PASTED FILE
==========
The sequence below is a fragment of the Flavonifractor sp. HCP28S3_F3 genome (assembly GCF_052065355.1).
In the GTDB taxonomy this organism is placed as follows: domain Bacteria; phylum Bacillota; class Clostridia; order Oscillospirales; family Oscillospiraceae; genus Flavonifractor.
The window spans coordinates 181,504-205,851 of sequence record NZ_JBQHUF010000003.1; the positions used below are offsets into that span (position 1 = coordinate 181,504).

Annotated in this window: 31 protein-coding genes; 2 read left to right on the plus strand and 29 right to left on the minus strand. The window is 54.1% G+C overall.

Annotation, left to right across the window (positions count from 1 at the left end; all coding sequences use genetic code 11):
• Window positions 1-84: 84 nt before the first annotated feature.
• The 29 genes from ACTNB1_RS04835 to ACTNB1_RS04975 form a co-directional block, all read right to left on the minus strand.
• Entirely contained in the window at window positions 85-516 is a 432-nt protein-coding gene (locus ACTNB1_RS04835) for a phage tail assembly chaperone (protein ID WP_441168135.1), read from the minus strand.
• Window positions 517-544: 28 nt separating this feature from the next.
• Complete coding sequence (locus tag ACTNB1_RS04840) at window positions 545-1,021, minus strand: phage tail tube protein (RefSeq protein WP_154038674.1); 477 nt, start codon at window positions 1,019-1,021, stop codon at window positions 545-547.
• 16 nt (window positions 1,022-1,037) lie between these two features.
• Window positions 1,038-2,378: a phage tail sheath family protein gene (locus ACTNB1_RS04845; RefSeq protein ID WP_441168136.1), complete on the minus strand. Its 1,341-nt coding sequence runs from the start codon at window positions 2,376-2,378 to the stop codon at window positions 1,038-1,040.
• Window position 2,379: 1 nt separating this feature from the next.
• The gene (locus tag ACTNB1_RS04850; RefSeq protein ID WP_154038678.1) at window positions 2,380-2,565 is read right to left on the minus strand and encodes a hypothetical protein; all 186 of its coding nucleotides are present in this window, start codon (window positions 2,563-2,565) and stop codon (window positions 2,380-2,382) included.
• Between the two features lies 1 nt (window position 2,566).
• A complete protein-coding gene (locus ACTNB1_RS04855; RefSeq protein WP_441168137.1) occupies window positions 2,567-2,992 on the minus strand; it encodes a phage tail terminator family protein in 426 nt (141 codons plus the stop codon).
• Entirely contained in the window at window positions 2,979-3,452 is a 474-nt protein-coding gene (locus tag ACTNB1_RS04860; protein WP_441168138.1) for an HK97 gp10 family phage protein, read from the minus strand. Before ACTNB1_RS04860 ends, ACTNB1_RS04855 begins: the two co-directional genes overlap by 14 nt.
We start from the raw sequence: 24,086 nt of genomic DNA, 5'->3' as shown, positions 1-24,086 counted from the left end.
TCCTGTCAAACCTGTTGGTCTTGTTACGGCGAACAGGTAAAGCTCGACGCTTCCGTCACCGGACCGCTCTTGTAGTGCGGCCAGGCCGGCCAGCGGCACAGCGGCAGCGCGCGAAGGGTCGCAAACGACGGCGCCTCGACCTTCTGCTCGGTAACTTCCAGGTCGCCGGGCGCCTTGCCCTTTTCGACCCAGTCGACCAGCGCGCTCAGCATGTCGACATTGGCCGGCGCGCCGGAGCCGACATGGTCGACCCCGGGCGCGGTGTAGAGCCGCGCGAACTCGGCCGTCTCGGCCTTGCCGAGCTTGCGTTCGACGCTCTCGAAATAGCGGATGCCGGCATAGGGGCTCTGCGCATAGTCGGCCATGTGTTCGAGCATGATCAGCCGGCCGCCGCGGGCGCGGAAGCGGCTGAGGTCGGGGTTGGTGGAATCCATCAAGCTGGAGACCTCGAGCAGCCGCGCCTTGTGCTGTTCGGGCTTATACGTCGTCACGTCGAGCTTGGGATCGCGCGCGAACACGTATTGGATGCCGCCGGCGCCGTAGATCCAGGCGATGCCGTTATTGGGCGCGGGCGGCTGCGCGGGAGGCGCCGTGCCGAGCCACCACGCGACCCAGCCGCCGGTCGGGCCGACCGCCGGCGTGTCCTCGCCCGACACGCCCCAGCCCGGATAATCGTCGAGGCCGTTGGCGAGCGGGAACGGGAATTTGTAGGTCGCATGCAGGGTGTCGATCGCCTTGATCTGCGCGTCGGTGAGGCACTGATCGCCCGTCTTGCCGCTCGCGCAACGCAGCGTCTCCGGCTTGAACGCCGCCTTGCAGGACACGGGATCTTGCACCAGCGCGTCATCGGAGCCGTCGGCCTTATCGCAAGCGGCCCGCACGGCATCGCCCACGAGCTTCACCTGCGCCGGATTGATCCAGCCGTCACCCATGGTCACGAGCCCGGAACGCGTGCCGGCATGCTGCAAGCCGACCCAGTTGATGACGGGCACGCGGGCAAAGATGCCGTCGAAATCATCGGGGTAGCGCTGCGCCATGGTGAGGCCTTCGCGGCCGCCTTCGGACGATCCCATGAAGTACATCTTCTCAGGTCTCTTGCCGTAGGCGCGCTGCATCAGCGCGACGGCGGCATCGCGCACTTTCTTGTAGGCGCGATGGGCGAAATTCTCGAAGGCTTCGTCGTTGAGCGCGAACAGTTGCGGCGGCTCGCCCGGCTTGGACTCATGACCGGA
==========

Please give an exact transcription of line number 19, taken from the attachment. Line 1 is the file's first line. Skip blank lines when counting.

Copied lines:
TCCTGTCAAACCTGTTGGTCTTGTTACGGCGAACAGGTAAAGCTCGACGCTTCCGTCACCGGACCGCTCTTGTAGTGCGGCCAGGCCGGCCAGCGGCACAGCGGCAGCGCGCGAAGGGTCGCAAACGACGGCGCCTCGACCTTCTGCTCGGTAACTTCCAGGTCGCCGGGCGCCTTGCCCTTTTCGACCCAGTCGACCAGCGCGCTCAGCATGTCGACATTGGCCGGCGCGCCGGAGCCGACATGGTCGACCCCGGGCGCGGTGTAGAGCCGCGCGAACTCGGCCGTCTCGGCCTTGCCGAGCTTGCGTTCGACGCTCTCGAAATAGCGGATGCCGGCATAGGGGCTCTGCGCATAGTCGGCCATGTGTTCGAGCATGATCAGCCGGCCGCCGCGGGCGCGGAAGCGGCTGAGGTCGGGGTTGGTGGAATCCATCAAGCTGGAGACCTCGAGCAGCCGCGCCTTGTGCTGTTCGGGCTTATACGTCGTCACGTCGAGCTTGGGATCGCGCGCGAACACGTATTGGATGCCGCCGGCGCCGTAGATCCAGGCGATGCCGTTATTGGGCGCGGGCGGCTGCGCGGGAGGCGCCGTGCCGAGCCACCACGCGACCCAGCCGCCGGTCGGGCCGACCGCCGGCGTGTCCTCGCCCGACACGCCCCAGCCCGGATAATCGTCGAGGCCGTTGGCGAGCGGGAACGGGAATTTGTAGGTCGCATGCAGGGTGTCGATCGCCTTGATCTGCGCGTCGGTGAGGCACTGATCGCCCGTCTTGCCGCTCGCGCAACGCAGCGTCTCCGGCTTGAACGCCGCCTTGCAGGACACGGGATCTTGCACCAGCGCGTCATCGGAGCCGTCGGCCTTATCGCAAGCGGCCCGCACGGCATCGCCCACGAGCTTCACCTGCGCCGGATTGATCCAGCCGTCACCCATGGTCACGAGCCCGGAACGCGTGCCGGCATGCTGCAAGCCGACCCAGTTGATGACGGGCACGCGGGCAAAGATGCCGTCGAAATCATCGGGGTAGCGCTGCGCCATGGTGAGGCCTTCGCGGCCGCCTTCGGACGATCCCATGAAGTACATCTTCTCAGGTCTCTTGCCGTAGGCGCGCTGCATCAGCGCGACGGCGGCATCGCGCACTTTCTTGTAGGCGCGATGGGCGAAATTCTCGAAGGCTTCGTCGTTGAGCGCGAACAGTTGCGGCGGCTCGCCCGGCTTGGACTCATGACCGGA